It has been found in practice that a disadvantage arising from such transmission members is the fact of the friction set up between the contacting portions of the exterior surface of the projecting spaced annular members thereof with the guiding casing therefor. In this connection it should be realised that (in-so-far as the transmission of push for the compression action is concerned) although the friction due to the pull or tension actions is present, it readily can be overcome, whereas the friction due to the push or compression action presents much greater difficulties.

This arises not only from the fact that the resistance to movement has to be overcome by the power (push or compression) which can be transmitted through the member, but also by the further fact that this push or thrust acting round necessary bends in the guiding casing makes itself felt on the larger radius of said bends (as contrasted with the smaller diameter for tension efforts).

The general result of the above is that for the transmission of pushes or compression, a greatly excessive eifort is necessary, but moreover owing to the exigencies of manufacture of the transmission member and the guiding casing in which it is mounted, the necessary clearances give rise to excessive backlash.

In other words, in the employment of such members for transmitting both push and pull, difficulties exist for close precision movements owing to the backlash which must be taken into consideration.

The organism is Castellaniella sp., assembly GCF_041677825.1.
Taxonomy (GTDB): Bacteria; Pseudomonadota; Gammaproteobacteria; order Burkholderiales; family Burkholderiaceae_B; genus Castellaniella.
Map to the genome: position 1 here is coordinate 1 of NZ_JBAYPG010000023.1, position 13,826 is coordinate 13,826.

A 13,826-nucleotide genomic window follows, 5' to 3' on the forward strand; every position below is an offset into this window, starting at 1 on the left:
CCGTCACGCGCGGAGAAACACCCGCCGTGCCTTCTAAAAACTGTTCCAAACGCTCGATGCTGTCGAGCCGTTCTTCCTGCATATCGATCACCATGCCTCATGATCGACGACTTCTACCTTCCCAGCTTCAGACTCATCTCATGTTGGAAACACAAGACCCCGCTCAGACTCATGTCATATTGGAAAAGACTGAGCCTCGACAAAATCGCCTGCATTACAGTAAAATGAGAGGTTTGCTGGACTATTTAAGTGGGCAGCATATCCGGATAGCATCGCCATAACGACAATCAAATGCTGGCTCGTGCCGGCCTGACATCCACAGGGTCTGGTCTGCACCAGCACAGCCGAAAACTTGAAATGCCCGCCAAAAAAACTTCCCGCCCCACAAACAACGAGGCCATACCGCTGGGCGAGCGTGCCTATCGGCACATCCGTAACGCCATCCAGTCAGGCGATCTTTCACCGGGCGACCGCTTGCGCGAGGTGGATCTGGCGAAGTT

A primary object of the present invention, therefore, is to decrease or minimise the friction of the exterior of the push and pull transmitting member (i. e. the cable) on the interior of the guiding casing and, secondarily, so to construct the transmitting member that the practical tolerance of its outermost exterior diame- July 2, 1938 ter' can be reduced, thereby enabling the necessary clearance between it and its guiding casing to be reduced. This last-mentioned factor, as will be realised, minimises the lag or backlash when the transmitting member is assembled in its guiding casing. This last factor is still further minimised as owing to the fact that the exterior diameter of the push and pull transmitting member can be made with greater precision, it is possible more precisely to form the internal diameter of the guiding casing to conform therewith. In this way both the more precisely formed transmitting member and the casing through which it works contribute to the precision of devices constructed according to the invention.

As will be realised, flexible transmitting members for push and pull of the type to which the invention relates as hitherto constructed must be built up from materials that resist wear. Generally,'when built from wire this is of steel or other hard metal, for example rustless steel, phosphor bronzeor otherwise. Further, upon the completion of the laying of the wires, the member has an adequate heat treatment to maintain the necessary hardness and prevent unravellingv when the member is cut into requisite lengths.

In general, according to the principal feature of the present invention, the exterior of push and pull members for the transmission of power has, between the projecting spaced annular members, an outer coating or thickness of anti-friction metal or material of a softer nature than the spaced annular members or the layer or layers which transmit the compression. This outer coating is preferably made up from annularly arranged members and may, for example, be formed helical with a single or multiple start, the section of the material thereof being as desired. It preferably further abuts the projecting spaced annular members.

According to a still further feature of the invention the said outer coating of anti-friction metal or material may, after being disposed on the exterior of the member, be swaged in posi tion, preferably by rotary swaging, to cause it both to conform as far as possible to the surface on which it is laid and to give it a highly precise outer diameter.